13 People Get Real About Modern Problems That Put Pressure on Men and Boys

Everyone has it pretty tough these days, and men and boys are no exception.

And people shared their thoughts on AskReddit about the modern problems in today’s society that put pressure on males.

Check out what they had to say.

1. Not creepy.

“Being a loving father is not “creepy”.

I’ve gotten really weird looks giving my kids kisses on the cheek in public. My oldest son got the worst of it because he was my first kiddo. I constantly gave him hugs and kisses as a baby because my dad couldn’t even be bothered to tell me he loved me.

So I vowed to be a loving sweet father, unlike mine. There are days we go to the store and I’ll snuggle into my daughter’s neck and tell her how much I love her. I still call her “princess” to this day.

Every now and then I get weird looks. It hurts because it was so common for my dad to walk 5 yards ahead of me in a store and not care, but I care. So I love my kids. And to some people this is some how weird.”

2. Don’t be soft.

“My dad yelled at me for crying at my grampas funeral because my grampa wouldnt improve.

Any sign of weakness in sports or anything he gets upset with me for looking “soft”.

But he tells me he loves me everyday and gives hugs and stuff so its confusing.”

3. Expectations.

“Mental health for men is a big one.

Society is slowly starting to get better with this, but its a very slow burn. We’re constantly under the weight of demands and expectations, and then get made fun of when we say something about it.

A really good example, look at Will Smith. The man sat down and listened to his wife talk about an affair, cried on live TV, and he became a meme because of it. There was a trend on TikTok asking men why they dont speak up, and every single response was along the lines of “nobody listens.””

4. The best policy.

“Judging them for being honest.

Nothing is worse than when you open up to your S/O about a struggle you’re having and then later they throw that in your face as a weakness.

Yeah, don’t do that.”

5. Serious stuff.

“Mental health, showing emotions, body image…. I could go on.

What I do to help my partners is I try to be completely open about my problems and allow them to do the same. I let them talk. I listen.

And when the  conversations come to an end, we work on it. Want counseling? We can do it together. Want to lose weight? Let’s go on a diet.

However they want to deal with their problems is alright by me so long as it isn’t self-destructive. I think we should be supportive.”

6. Not funny.

“Being bald.

I’m not bald, but most men my age are and bald jokes are not cool.

It’s a really hard thing for a lot of guys that they can’t always do something about.”

7. Depressed.

“Men can get postpartum depression. But they aren’t screened for it; only mothers are (in our experience in the US).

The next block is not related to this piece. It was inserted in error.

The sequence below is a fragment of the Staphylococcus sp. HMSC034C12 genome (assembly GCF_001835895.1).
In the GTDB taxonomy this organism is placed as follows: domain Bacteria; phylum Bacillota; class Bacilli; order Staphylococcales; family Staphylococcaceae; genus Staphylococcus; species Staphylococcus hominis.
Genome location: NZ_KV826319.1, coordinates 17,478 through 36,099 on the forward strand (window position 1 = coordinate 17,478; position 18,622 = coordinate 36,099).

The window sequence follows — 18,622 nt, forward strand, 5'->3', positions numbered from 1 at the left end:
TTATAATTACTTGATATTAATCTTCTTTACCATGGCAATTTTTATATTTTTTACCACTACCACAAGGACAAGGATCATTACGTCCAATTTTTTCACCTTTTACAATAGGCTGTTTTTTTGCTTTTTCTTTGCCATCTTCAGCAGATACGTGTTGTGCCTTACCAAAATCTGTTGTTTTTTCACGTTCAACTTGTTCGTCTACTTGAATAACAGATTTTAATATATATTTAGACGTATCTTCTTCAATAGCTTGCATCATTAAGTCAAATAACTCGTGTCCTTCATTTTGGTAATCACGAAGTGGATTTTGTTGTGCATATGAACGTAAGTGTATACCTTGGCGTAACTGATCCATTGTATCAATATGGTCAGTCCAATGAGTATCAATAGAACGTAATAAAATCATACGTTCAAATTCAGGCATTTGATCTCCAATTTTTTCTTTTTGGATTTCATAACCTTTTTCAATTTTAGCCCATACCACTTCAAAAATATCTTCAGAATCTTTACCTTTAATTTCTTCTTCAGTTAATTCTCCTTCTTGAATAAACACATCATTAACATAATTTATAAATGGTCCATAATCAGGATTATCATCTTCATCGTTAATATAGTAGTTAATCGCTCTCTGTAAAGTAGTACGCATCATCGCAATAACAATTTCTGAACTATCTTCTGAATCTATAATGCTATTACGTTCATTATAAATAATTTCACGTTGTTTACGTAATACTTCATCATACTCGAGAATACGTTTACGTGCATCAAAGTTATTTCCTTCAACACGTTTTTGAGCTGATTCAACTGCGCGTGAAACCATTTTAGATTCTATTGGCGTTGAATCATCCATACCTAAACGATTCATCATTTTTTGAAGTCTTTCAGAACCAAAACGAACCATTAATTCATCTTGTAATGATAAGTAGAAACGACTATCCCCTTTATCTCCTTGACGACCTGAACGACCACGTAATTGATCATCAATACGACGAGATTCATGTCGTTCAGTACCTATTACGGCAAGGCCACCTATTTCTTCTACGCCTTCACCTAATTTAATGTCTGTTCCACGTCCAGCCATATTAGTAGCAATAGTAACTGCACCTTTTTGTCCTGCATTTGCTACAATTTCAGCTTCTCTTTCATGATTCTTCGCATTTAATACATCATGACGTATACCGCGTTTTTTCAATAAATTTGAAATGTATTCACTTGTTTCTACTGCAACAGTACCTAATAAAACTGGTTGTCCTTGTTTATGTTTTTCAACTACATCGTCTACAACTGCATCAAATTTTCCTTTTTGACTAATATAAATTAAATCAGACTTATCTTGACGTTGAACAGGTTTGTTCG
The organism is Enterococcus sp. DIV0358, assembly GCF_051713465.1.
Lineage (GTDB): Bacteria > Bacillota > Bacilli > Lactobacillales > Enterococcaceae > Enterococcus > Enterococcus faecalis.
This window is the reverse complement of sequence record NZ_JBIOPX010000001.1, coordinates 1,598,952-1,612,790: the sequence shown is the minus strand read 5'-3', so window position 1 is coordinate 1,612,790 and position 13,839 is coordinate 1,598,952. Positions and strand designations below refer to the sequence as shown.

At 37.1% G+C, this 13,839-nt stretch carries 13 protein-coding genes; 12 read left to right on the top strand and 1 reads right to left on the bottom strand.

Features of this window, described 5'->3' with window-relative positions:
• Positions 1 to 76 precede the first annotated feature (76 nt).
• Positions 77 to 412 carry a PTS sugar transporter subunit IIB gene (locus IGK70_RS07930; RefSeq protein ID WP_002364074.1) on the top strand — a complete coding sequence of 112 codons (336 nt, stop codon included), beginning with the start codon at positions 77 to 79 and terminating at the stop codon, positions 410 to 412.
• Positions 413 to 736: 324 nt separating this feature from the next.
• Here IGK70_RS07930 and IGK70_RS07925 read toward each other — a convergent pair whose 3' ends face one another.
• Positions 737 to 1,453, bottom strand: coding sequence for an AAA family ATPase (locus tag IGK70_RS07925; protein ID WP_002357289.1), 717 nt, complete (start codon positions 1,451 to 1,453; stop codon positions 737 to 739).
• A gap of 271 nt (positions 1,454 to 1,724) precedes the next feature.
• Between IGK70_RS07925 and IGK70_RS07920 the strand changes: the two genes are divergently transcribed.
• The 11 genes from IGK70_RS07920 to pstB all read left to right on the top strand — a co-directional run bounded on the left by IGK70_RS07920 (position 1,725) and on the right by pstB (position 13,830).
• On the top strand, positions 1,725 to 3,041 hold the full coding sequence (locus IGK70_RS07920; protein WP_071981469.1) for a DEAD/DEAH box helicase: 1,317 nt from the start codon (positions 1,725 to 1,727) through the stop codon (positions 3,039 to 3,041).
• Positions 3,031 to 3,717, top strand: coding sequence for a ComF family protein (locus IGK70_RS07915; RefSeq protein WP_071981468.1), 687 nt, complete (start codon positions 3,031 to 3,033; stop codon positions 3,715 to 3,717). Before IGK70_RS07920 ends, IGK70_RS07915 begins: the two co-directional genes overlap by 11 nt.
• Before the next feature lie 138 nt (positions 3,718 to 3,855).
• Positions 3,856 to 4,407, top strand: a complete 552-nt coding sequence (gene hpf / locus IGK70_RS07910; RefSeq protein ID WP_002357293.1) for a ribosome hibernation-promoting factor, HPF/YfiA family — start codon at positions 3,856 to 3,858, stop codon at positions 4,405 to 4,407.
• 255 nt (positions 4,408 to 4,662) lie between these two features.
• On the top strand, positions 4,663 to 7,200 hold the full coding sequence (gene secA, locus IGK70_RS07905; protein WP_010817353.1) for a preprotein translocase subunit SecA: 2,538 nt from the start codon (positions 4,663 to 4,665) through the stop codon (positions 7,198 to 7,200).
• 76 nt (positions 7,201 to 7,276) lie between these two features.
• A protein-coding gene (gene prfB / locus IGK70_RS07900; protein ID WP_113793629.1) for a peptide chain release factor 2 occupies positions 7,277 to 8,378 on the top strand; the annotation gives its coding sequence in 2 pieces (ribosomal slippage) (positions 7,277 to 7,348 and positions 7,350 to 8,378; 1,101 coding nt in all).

My husband suffered from it after we had our first child. They screened me, the mom, for it in the hospital, at my follow-up OBGYN appointments, and at our baby’s pediatrician appointments.

My husband was there for all of those except the OBGYN. Nobody ever even asked how he was feeling.”

8. Express yourself.

“When you ask us to express our feelings, you need to let express our actual feelings and not just the feelings you want us to express. This also needs to be entirely free of judgement or punishment.

As men, we’re constantly told we need to express our feelings more. But all too often, if we express anything other than strength we are judged, quite harshly, as being weak, selfish, unattractive, and less of a man.”

9. Sensitive.

“As a kid, I was shamed by my mother and sister for being “sensitive.” Aka, anytime they upset me or I was upset, it was unmanly to show my emotions.

As a boyfriend, I was sometimes expected to handle both of our emotional stresses. Perhaps this one isn’t as gendered, but it happens to people in relationships.

As a husband, I have actual expectations and responsibilities to consistently provide for my household, emotionally and financially. This is also not a gendered thing, but it definitely is common.

I think for most men out there, we’ve been taught to hide our emotions, and get put in emotionally tough situations. There’s a lot of solutions, but understanding is always the foundation towards an answer.”

10. Sad.

“Any kind of childhood trauma.

That smelly or unkempt kid who wears the same clothes every day and sleeps in class most likely has a terrible life at home. I know too many quiet and nerdy guys that seem ok now, but when they open up, they get horrible responses. Like wtf? If this was a woman, she’d get a shoulder to cry on.

I knew a guy that lost his entire friend group because he opened up about child a**se for the first time in his life and broke down for a while. Girlfriend cheated on him because he has “deep seeded issues” and was a “pu**y”. He couldn’t handle that and put a shotgun in his mouth. No wonder why men don’t talk about their issues.”

11. For real.

“Just because I’m a man doesn’t mean I’m dangerous, or angry all the time.

I took my son to the ER for a broken leg years ago, and got the third degree from EVERY person that came in and examined or worked with him.

The innuendo about his injury being due to me was palpable, yet they never came out and straight accused me of it. It caused additional stress that wasn’t needed, and embarrassed me to no end.”

12. Important.

“If you ask us to share our emotions and thoughts, don’t ridicule us after we shared them with you.”

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